If you're using your computer to generate income, then you need stability and reliability. Nobody factors that into the price of a Mac. If you spend half an hour a day rebooting and troubleshooting (that was my average on a full day in Windows--and I was fairly trouble-free) that means you've lost half an hour of income. That's 2.5 hours in a week. 10 hours a month. 120 hours a year. At $10 an hour (very conservative, I know) you'd save $1200 a year over using Windows. That Mac will also last much longer than a PC. If your computer is a money-making tool then a Mac is a very logical choice.

    Re: Dual monitors--Simplest thing to do is have 1 Apple display and a 2nd VGA or DVI display. I'm currently trying to figure out how to run 2 Apple displays at once and the Apple ADC connector is proving to be a huge pain. It's also friendlier to your budget.

    If you stay away from gaming, you'll have a hard working Mac for 4-6 years.
     
  8. iPC macrumors 6502

    iPC

    Joined:
    Jul 22, 2003
    Location:
    East Windsor, CT
    #8
    IIS and Apache? Pick a webserver app and use it... ;)

    Seriously though...

    Why do you want to switch? Is it truly necessary? What are you running now (hardware)?

    I know this may be a little wrong for this board... but XP Pro is almost as good as OS X is. A new x86 based machine is going to be reliable, no real doubts about it.

    I use both XP Pro (at work) and OS X 10.3 (at home) on a daily basis. Either is fine. My Dell has crashed exactly one time since I got it (Dimension 2400 with a Celeron and onboard video and sound - not a "sweet" machine by any means). My iBook has frozen 3 or 4 times (twice in 10 minutes shortly after 10.3 was put on it). Failure rates like those are fine by me. Of course, the reboots from updates seem a little stupid (both Mac and Windows), but that is the linux side of my brain taking over for a few seconds!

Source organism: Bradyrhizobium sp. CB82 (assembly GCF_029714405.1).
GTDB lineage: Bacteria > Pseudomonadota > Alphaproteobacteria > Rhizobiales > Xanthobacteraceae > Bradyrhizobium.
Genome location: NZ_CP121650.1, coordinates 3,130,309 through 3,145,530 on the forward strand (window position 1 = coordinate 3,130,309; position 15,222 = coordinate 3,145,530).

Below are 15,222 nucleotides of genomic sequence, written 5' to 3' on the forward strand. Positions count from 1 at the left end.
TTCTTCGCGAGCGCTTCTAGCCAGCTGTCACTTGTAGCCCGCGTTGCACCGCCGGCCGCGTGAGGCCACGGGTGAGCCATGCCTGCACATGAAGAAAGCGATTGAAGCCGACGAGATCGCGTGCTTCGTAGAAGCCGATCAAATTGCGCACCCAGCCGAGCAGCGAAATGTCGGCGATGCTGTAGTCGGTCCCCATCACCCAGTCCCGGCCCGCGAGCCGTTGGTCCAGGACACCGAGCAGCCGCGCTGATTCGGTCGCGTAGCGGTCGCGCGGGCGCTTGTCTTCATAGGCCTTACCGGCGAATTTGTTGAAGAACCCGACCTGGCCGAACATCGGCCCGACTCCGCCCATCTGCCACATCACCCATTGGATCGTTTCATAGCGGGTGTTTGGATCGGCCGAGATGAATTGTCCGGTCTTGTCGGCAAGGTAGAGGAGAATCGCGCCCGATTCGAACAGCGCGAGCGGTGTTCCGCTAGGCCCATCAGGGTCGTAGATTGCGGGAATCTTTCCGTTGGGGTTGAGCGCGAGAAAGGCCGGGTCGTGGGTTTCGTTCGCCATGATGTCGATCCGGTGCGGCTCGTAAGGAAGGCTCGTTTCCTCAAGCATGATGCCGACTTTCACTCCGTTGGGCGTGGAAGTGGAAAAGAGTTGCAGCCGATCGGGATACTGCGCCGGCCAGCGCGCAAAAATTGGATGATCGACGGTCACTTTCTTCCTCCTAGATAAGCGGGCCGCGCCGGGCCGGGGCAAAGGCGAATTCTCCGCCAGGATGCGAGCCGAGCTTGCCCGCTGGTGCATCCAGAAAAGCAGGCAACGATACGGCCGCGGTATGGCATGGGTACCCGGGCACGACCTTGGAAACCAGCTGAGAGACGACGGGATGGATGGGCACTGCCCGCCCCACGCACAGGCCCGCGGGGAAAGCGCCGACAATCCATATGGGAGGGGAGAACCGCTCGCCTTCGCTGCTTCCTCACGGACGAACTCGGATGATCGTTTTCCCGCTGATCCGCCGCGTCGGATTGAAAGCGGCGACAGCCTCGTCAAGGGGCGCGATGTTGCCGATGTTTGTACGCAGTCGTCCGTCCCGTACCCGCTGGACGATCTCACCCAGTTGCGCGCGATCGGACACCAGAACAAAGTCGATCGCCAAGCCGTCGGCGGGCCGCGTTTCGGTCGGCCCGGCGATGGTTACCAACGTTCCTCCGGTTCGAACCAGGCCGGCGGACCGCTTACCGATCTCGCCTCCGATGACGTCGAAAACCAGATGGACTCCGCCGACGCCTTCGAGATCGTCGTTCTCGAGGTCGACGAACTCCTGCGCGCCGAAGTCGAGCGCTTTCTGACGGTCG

It is a matter of finding the best thing for your needs. Finances are a big part of that, especially when 100% legal software is a must (such as where I work - it was cheaper to buy new machines than to upgrade Windows and Office).

    Good luck. :D
     
  9. jared_kipe macrumors 68030

    jared_kipe

    Joined:
    Dec 8, 2003
    Location:
    Seattle
    #9
    Gaming

    I don't know why everybody is so quick to bash the mac gaming platform. Now I'm not hard core gamer, but I KNOW that my old windows laptop that cost more than my current 15" powerbook could never have played Halo. Same is true in the low end, the eMac can play Halo just fine too. The point is that if you arn't planning on really being a cutting-edge gamer, but don't mind throwing down some Jedi Acadamy evey now and again, the Mac platform isn't bad at all. Now shall we discuss gaming without bringing up stability in games. I've never had a game crash on my mac. Game crashes on pc are very common, a side affect from having to support a wide variety of chipsets and configurations.
     
  10. iPC macrumors 6502

    iPC

    Joined:
    Jul 22, 2003
    Location:
    East Windsor, CT
    #10
    Re: Gaming

    I think it is more an availability thing than anything. Although the fastest x86 machines are faster on games than Macs, that is probably due to the small Mac gamers market, which is just a matter of fact when looking at the number of machines sold in a year.

    Macs = graphics, video, music markets

    x86 - office, general home use, gaming markets

    (above based on current trends in the marketplace. obviously a Mac can do just about anything a x86 can do, if not more in certain areas)
     
  11. Horrortaxi macrumors 68020

    Horrortaxi

    Joined:
    Jul 6, 2003
    Location:
    Los Angeles
    #11
    Just for the record, I didn't mean to bash the Mac gaming platform. What I said was that if the original poster avoided games he'd be happy with his Mac for up to 6 years. Games demand a lot of power and in a couple years he won't have it anymore. Neither will a PC. New games are the biggest upgrade forcer.

    If I get a chance I'm going to play MOH Spearhead later. :)
     
  12. iPC macrumors 6502

    iPC

    Joined:
    Jul 22, 2003
    Location:
    East Windsor, CT
    #12
    Microsoft is the biggest upgrade factor (Windows and Office).
     
  13. Nermal Moderator

    Nermal

    Staff Member

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    Dec 7, 2002
    Location:
    New Zealand
    #13
    You didn't say what version of Flash you have, but the latest version (MX 2004) comes on a hybrid CD that works for both Windows and Mac.
     
  14. diavolo thread starter macrumors member

    Joined:
    Feb 2, 2004
    Location: